Shahbaz Sharif tipped off LeT after 26/11: WikiLeaks
The tip-off helped LeT to empty bank accounts before they could be raided.
London: Pakistan opposition leader Nawaz Sharif`s brother and Punjab Chief Minister Shahbaz Sharif "tipped-off" the Lashkar-e-Toiba (LeT) about impending UN sanctions after the terror group attacked Mumbai in November 2008, reveals a US cable exposed by WikiLeaks. The tip-off helped the outfit to clean out its bank accounts before they could be raided.
The Guardian reported that six weeks after LeT gunmen killed 166 people in the Mumbai carnage, Pakistan President Asif Ali Zardari told the US of his "frustration" that Shahbaz Sharif`s government in Punjab province helped the terror group evade UN sanctions.
A month earlier, Shahbaz Sharif "tipped off" the Jamaat-ud-Dawa (JuD), LeT`s charity wing, "resulting in almost empty bank accounts", Zardari told the US ambassador to Islamabad, Anne Patterson.
US diplomats weren`t able to confirm the allegation, but they admitted that JuD did appear to have received a warning from somewhere.
The cable in January 2009 said: "Information from the Ministry of the Interior does indicate that bank accounts contained surprisingly small amounts."
Senator Pervaiz Rashid, an adviser to Shahbaz Sharif, however, said: "There`s nothing true in it."
"Zardari is our political opponent and he wants to topple our government."
He said Shahbaz Sharif couldn`t have known about the UN sanctions as the UN coordinated its action with the federal government and not the provincial one.
The embassy cables have for the first time revealed the drama that unfolded behind the scenes after the Mumbai attacks in which 10 gunmen from Pakistan sneaked into India`s financial capital and unleashed mayhem for over three days.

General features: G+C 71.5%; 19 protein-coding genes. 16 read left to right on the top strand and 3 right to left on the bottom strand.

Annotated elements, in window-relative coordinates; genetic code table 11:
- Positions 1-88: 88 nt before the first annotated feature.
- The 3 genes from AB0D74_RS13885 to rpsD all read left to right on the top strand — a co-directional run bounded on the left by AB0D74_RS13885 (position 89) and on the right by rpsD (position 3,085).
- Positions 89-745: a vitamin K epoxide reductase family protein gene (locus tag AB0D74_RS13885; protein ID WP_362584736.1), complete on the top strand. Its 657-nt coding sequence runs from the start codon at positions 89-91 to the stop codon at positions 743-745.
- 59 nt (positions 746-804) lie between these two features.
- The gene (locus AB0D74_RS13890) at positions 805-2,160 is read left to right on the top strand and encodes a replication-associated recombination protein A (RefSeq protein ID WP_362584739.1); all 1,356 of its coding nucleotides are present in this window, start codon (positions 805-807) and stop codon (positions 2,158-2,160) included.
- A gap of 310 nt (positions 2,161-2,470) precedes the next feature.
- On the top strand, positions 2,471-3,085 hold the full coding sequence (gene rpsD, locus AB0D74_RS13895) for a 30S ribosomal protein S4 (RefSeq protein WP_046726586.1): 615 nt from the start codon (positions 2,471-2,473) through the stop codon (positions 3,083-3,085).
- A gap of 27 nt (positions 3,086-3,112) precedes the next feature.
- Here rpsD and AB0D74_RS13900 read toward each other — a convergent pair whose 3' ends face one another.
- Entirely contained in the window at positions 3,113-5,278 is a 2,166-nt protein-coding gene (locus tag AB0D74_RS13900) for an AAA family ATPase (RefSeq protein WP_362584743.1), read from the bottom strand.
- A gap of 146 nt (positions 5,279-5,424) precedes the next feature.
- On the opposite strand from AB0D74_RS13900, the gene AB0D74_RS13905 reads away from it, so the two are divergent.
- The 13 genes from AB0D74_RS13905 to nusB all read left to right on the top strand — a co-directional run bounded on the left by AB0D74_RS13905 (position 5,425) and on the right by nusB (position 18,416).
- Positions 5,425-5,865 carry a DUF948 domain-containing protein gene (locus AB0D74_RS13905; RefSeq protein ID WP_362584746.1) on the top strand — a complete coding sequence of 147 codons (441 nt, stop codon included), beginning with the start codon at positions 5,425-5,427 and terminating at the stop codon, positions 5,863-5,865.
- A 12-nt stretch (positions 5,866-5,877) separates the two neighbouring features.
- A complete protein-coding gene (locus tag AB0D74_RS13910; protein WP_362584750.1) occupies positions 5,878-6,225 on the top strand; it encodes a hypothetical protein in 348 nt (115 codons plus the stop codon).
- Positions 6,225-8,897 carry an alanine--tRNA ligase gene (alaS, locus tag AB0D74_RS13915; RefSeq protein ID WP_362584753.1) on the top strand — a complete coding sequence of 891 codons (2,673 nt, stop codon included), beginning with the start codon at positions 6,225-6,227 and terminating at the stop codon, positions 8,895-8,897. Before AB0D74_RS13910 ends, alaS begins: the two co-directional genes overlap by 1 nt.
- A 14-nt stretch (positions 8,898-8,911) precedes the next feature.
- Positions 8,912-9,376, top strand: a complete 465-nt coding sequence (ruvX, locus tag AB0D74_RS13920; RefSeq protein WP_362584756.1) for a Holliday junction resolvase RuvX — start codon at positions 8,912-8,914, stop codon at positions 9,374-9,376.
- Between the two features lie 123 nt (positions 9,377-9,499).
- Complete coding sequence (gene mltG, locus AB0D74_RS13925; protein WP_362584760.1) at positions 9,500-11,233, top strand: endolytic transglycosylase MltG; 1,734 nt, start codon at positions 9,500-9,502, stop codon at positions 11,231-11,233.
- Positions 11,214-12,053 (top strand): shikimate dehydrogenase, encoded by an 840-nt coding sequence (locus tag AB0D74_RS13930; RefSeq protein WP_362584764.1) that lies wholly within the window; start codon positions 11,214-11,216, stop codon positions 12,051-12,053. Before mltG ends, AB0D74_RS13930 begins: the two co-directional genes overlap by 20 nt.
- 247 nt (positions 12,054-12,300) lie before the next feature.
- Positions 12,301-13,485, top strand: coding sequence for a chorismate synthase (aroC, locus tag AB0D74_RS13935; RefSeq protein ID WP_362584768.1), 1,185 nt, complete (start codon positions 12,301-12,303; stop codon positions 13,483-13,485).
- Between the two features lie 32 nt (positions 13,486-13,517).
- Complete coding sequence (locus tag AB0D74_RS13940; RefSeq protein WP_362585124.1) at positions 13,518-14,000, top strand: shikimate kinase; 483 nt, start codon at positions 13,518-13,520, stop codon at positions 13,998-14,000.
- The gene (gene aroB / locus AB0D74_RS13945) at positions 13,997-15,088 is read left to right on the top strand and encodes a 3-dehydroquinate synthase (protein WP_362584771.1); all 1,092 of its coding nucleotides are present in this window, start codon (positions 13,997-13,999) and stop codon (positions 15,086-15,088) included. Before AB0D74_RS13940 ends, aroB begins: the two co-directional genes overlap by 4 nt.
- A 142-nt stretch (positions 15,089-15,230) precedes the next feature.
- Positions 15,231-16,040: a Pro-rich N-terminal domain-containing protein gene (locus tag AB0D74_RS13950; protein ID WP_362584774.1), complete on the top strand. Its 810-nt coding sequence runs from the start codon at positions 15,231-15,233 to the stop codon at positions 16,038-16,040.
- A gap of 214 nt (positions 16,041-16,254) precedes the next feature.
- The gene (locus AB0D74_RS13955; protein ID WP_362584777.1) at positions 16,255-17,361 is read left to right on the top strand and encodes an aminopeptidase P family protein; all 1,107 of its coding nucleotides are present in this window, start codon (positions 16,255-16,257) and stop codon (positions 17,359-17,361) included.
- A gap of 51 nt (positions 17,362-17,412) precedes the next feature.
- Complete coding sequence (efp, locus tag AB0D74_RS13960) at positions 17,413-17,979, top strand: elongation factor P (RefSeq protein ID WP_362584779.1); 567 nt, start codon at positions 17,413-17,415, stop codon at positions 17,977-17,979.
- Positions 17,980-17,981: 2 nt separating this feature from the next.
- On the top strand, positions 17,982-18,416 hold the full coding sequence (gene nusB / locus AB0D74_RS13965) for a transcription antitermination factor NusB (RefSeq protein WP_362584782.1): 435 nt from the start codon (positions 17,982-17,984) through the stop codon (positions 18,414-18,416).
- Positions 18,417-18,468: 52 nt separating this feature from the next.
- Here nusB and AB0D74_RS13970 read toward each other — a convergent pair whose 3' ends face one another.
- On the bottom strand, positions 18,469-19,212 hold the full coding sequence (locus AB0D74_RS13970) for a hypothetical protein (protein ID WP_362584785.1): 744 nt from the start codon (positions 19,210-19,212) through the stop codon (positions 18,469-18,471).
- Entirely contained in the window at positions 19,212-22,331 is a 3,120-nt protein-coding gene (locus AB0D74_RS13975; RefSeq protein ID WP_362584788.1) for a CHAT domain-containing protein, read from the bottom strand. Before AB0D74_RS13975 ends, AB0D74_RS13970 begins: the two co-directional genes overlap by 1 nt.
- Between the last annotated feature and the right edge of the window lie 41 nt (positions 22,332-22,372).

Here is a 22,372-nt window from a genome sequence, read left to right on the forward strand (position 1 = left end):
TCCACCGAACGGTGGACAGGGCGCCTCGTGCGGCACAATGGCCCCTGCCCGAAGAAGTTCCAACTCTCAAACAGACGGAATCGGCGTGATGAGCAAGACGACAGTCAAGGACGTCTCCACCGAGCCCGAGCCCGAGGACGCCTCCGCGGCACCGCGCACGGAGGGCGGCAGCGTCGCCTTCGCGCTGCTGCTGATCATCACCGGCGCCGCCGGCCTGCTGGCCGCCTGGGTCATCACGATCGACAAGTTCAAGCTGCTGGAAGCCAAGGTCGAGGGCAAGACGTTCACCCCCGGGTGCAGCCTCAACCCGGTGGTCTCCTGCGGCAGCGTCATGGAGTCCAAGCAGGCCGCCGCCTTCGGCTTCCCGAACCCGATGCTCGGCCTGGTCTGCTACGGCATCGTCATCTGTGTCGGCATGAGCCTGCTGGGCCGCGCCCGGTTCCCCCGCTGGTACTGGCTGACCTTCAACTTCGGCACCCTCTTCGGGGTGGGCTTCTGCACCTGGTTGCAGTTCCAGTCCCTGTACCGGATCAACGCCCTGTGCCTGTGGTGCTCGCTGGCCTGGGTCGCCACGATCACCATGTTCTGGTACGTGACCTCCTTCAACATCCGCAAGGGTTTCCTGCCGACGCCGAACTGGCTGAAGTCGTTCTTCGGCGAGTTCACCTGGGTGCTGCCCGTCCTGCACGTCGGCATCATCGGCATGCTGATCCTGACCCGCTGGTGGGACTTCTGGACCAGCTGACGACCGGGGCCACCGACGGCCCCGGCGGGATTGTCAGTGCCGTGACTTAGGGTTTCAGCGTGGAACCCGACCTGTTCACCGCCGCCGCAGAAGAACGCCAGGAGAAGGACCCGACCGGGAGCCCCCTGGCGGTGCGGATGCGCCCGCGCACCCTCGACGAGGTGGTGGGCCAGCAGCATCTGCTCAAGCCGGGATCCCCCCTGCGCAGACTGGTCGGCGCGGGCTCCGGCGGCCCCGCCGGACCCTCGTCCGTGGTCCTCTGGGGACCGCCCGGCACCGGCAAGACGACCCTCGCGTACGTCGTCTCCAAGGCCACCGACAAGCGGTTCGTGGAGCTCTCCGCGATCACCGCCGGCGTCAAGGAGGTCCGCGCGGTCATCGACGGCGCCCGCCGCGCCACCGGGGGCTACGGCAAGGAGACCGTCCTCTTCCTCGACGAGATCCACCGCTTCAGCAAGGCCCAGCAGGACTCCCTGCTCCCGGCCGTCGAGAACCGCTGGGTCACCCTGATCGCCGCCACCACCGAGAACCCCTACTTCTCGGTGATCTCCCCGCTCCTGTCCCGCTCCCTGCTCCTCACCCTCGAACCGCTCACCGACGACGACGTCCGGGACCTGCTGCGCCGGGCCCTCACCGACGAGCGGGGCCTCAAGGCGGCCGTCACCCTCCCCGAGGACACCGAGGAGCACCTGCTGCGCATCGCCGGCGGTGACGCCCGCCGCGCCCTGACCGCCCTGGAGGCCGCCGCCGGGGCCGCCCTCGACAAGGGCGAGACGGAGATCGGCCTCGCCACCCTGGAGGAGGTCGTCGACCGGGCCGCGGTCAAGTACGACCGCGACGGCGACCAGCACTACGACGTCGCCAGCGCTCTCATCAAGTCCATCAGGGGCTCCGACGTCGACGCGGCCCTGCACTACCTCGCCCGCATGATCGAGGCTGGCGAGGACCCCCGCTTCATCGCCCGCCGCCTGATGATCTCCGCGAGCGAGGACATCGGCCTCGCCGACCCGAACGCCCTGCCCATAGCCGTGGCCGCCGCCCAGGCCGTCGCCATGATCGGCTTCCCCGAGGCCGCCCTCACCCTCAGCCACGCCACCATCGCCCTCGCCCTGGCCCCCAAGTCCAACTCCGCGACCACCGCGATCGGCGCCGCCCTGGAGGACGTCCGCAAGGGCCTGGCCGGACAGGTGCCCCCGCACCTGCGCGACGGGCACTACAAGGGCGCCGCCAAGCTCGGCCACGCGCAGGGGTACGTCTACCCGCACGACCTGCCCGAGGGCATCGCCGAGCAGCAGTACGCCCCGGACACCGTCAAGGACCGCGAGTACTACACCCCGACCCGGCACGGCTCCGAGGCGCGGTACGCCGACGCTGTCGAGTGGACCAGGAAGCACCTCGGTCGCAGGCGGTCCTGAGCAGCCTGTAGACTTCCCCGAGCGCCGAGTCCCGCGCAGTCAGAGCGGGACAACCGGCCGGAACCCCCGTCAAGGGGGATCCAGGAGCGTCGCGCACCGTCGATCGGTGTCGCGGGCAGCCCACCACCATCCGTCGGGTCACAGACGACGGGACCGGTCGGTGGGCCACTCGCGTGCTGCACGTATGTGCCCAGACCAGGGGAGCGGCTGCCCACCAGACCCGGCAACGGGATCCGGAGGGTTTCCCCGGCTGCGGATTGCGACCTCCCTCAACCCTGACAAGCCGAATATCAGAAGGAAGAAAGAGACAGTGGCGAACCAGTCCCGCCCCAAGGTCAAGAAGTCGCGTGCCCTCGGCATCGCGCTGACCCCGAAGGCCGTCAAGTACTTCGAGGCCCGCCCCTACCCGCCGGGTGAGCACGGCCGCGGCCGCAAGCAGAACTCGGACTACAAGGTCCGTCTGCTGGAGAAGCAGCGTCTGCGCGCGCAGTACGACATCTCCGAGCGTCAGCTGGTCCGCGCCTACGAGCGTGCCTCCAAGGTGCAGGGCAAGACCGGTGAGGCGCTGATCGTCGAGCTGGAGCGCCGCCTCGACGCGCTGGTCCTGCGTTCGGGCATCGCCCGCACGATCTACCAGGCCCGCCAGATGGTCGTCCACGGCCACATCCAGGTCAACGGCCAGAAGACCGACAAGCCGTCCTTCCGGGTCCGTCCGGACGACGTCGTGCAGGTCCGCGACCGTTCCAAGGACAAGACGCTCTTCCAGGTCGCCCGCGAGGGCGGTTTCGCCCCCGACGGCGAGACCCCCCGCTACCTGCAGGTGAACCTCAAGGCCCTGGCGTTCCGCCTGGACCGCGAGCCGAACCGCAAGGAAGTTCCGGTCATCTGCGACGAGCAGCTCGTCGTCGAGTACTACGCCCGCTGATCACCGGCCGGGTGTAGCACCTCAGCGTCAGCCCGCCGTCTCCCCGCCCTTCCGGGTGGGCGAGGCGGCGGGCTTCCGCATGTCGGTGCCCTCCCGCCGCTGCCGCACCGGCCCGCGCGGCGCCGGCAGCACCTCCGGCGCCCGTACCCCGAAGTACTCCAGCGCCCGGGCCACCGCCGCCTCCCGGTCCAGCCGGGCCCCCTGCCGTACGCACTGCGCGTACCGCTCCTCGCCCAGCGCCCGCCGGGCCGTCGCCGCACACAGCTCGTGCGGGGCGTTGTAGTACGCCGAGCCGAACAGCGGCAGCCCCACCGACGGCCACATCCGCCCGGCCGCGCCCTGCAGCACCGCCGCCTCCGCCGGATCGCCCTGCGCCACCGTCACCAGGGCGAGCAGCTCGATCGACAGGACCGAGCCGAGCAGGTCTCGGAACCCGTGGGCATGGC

The media report said that US diplomats found themselves playing the role of harried intermediaries to prevent a war between Pakistan and India.
A week after the 2008 terror attack an Indian official said his government was distinguishing between Pakistan`s civilian government, "which India believed was not involved in the attacks", and the Inter-Services Intelligence agency (ISI).
"We are not yet ready to give ISI a clean chit," the official said.
The US embassy became alarmed four weeks later by Indian plans to release a "sanitised" intelligence dossier that, they feared, could scuttle intelligence sharing or thwart efforts to prevent a second attack.
The note read: "There are still Lashkar-e-Toiba (LeT) sleeper and other cells in India, Nepal, Bangladesh and Pakistan, as well as many law enforcement leads which need to be pursued."
The cables show that Pakistan`s generals who are normally antagonistic towards India appeared to be conciliatory, the daily reported.
Almost six weeks after the attack in Mumbai, Pakistan`s Army Chief, General Ashfaq Kayani, said he was "determined to exercise restraint in his actions with India".
"If there is any clue about another attack," he told General David Petraeus at his Rawalpindi headquarters, "please share it with us."
General Shuja Pasha, the intelligence chief, in late 2009 travelled to Oman and Iran to "follow up on reports he received in Washington about a terrorist attack on India".
He sent warnings to Israel "about information about attacks against Israeli targets in India".
Earlier in the year, he told Patterson, information about a second attack on India had "come his way", which he conveyed to Delhi via the CIA.
US diplomats noted that the secretive trial of Lashkar leader Zakhi ur Rehman Lakhvi and six other suspects "is proceeding, though at a slow pace".
American officials observed that there is "no smoking gun tying the Mumbai LeT operation to ISI" but are less sure if the spy agency has, as promised, cut all its ties.
"Despite arrests of key LeT/JuD leaders and closure of some of their camps, it is unclear if the ISI has finally abandoned its policy of using these proxy forces as a foreign policy tool," notes a briefing to the US special envoy Richard Holbrooke in February 2009.